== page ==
July 24th, 2012

Rose-coloured reviews *Moon Deluxe* by Frederick Barthelme

The first story in Moon Deluxe by Frederick Barthelme is called “Box Step” and it’s narrated by Henry, who seems to be the boss at a small company. I never quite figured out what he did or what the company did. He banters with Ann, who seems to be his assistant, and assorted other employees. At one point Ann says she’s “…planning a giant party tonight at Henry’s.” Though this has not previously been discussed, they go ahead with it, though few people show up and almost exclusively folks from the office. The next evening, Henry and Ann go out to dinner and a movie, without it having been pre-arranged or discussed, without us ever getting a sense of whether their relationship is physical or even romantic. Henry buys some toys from the daughter of an employee, and later at the restaurant they run into all of the employees again.

It’s a very odd story–Henry seems to have no volition except to acquire toys, and Ann steers him along like a child with a toy herself. There is no interior monologue, so we never know the reasons Henry has for doing, or not doing, anything. But the dialogue is quick and sharp, and the details closely observed. I was intrigued by the story, though I wouldn’t have quite said I liked it.

I had been expecting to like everything from the blurbs on the cover–one from Raymond Carver and one from Margaret Atwood (how often do you see that combo?) When the book came out in 1983, 13 of the 17 stories had been previously published in the New Yorker. After reading all that bumpf, I could hardly believe I’d let this book sit on the shelf for so long. I was very excited.

The enthusiasm waned as the stories went forward. Though they vary in quality, all 17 of these stories are about male protagonists with very little will or desire, who are lusted after by beautiful women who don’t get them, or not really. But that’s ok, because the women require little from them other than that they go to many restaurants and hang out by the sides of pools. I became so annoyed by these recurrent premises that I stopped enjoying truly funny dialogue and excellent observations about restaurants (so many restaurants in this book!) There are also many cars, and many apartment buildings set around an interior courtyard with a pool in it–near as I can figure, the setup is halfway between Melrose Place and a seniors’ village. I think most of the characters were meant to be low-income but since (a) after the first story none of the male characters has a job nor seemed worried about acquiring one and (b) everyone has a pool, they seemed rich and dissipated to me.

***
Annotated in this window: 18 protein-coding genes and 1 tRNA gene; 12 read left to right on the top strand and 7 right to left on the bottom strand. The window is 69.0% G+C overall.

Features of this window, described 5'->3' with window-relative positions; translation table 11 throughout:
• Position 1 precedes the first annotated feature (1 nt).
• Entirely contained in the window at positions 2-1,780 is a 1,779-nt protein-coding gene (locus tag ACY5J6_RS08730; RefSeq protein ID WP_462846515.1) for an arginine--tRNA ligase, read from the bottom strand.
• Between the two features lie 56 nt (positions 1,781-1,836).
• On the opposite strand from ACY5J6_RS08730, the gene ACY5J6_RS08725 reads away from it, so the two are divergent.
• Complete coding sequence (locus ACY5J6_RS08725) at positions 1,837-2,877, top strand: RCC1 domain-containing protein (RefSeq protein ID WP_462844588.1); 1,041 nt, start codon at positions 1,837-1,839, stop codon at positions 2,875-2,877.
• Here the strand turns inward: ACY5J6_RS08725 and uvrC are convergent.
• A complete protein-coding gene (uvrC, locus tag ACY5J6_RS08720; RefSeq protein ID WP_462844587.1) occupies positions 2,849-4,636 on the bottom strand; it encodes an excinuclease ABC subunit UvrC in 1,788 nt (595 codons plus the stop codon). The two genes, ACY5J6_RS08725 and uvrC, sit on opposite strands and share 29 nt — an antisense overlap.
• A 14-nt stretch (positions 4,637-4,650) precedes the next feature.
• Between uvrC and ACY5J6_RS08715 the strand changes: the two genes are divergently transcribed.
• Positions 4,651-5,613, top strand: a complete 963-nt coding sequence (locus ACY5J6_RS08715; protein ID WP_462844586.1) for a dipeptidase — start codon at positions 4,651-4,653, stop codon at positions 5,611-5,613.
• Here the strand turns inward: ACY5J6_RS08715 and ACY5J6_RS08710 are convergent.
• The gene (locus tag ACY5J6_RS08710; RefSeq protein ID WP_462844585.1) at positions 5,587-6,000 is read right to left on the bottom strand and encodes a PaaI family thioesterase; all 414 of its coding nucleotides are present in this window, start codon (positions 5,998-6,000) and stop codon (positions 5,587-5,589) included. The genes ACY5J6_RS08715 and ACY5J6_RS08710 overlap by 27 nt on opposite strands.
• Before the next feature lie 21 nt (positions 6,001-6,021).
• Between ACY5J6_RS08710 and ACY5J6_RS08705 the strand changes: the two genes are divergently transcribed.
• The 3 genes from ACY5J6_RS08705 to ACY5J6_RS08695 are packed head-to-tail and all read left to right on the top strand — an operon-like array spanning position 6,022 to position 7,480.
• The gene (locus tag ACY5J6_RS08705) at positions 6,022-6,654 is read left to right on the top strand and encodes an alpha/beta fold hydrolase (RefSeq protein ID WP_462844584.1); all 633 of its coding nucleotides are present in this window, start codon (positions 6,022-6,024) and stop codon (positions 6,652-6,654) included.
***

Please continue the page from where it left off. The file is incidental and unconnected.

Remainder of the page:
The stories were set in the American south, where apparently pool access, car ownership, and presence of Shoney’s is taken for granted. Which was actually pretty interesting–this book offers a slice of life in a time and place I’ve never seen (I’ve been to the South a few times, but very briefly–though I do know you should eat Shoney’s if ever you get the chance). Never had I read a book that seemed so dated, though–Danskin leotards, carphones with cords, and going to the spa to lose weight. I don’t exactly know why this book seemed so aggressively alien to me–probably because so much work was put into capturing the moment that was, it doesn’t translate across the years.

Towards the end of the book, when I was coming up with the alternate title, “Chronicles of Impotent Unemployed Males,” I looked up Barthelme at the above Wikipedia link and found out he was a celebrated minimalist. So was Raymond Carver, apparently, but I remember Carver’s characters having, you know, feelings and desires, even if it was only the vague desire to be happy. But maybe I didn’t know what minimalism means, at least not in prose.

So I decided I needed to do better and I looked it up outside of the Wiki circles. This definition seemed pretty good, and actually mentions Barthelme. I see his points, and I particularly like the term “interpretative polyvalency”–I like the idea of readers being able to bring their thoughts to bear in creating a story.